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Saving Money on Prescription Medications

Updated on April 9, 2011

Prescription medication can be costly. Unexpected prescriptions, as in the case of sudden illness, can put a big wrench in your budget, but sometimes it is the routine, daily medicines that mess up your finances the most. If you have insurance it does help, but even with it, prescriptions can be costly. When we lived in Colorado we had a prescription plan that our copays would either be $10, $20 or $40. Guess which ones we needed most often? $40 bucks a pop is no fun on the wallet. Here are some ideas for saving money on prescription needs.

  1. Ask for medicines from the doctor. They get all sorts of samples from pharmaceutical companies. Doctors have told me that they wish more people would ask for them because they throw out so many expired medicines each year that people could have used. They are just so busy they don't remember to mention it to you.
  2. Ask your doctor if they have coupons. Twice now, I have been given coupons from my doctor for the medicine I was getting filled. It has paid for the medicine completely and the latest one will pay for the medicine for the whole year, saving me $120.
  3. Ask for a generic medicine. Frequently pharmacies will automatically fill your prescription with a generic and usually it isn't a big deal. But, while you are at your doctor you should ask if a generic is OK for you to use. Saving money isn't worth it if your health will be affected.
  4. Ask your doctor if there is a cheaper medicine available that will meet your needs. In Colorado my son had to have the $40 antibiotic because he was allergic to the cheaper meds, but for most people the cheaper ones would work fine.
  5. Check into local pharmacy programs. Our local grocery store pharmacy is offering free antibiotics right now. This would be especially helpful for someone who doesn't have insurance.
  6. Try mail order. All of our medicines require a new prescription each month, but for a medicine that you get a years prescription at once this is a great option. You are usually required to order several months at a time, but the cost is lower in the end. Think of it like buying groceries in bulk. Higher upfront cost, but lower unit cost.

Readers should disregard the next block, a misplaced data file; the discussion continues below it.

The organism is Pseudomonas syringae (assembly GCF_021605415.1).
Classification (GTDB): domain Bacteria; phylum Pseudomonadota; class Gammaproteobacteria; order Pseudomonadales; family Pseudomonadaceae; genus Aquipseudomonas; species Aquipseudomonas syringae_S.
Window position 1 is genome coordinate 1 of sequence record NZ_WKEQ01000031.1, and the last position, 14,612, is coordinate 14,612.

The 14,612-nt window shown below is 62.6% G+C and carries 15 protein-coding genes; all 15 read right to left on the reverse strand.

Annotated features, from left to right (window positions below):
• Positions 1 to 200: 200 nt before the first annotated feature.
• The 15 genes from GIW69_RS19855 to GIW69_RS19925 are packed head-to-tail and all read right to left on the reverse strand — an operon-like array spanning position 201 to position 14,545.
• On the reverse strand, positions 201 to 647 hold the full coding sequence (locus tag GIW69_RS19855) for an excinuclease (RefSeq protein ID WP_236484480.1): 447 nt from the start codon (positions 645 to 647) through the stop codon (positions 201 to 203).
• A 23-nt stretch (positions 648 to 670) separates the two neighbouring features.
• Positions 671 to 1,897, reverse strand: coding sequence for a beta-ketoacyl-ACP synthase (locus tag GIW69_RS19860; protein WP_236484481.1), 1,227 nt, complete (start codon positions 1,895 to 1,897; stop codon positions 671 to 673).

7. Take advantage of prescription transfer or new prescription coupons. Most drug stores and even Target will occasionally put these coupons out. Right now there is one from Target for a $10 gift card with a new or transferred prescription. As long as your medications don't run the risk of interfering with each other, transferring them around can save you money. I go to Target every couple of weeks and I also get four prescriptions filled each month. There is no reason not to use this coupon and I end up getting something else I need for free in the process.
  8. Get a larger amount of medicine at a time.  For instance we visit the doctor every three months to get prescriptions for my son.  At first the doctor gave me a prescription for 30 days with two refills.  The next time we went asked if he could write me the prescription for 90 pills instead.  He gladly did it and I save two copays.

Whether you get prescriptions filled rarely or routinely, saving money on them is a good idea. Use these tips to help your budget all the time.


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    • profile image


      7 years ago

      My husband and I hand out free prescription discount cards for a company called ProvisionRX. The cards work on most prescriptions but does not work in addition to insurance. You can present both cards to see which one will save you more. If you would like to print a card for yourself or anyone you know please check out and click on the middle/right side of the page. It will print as a PDF. If you prefer a laminated card for multiple uses please email your mailing information to and we will gladly mail you as many cards as you need. We have been able to help a large amount of people so far and would love to help you. It is especially beneficial to the uninsured and those on Medicare as not all prescriptions are covered.

    • Lita C. Malicdem profile image

      Lita C. Malicdem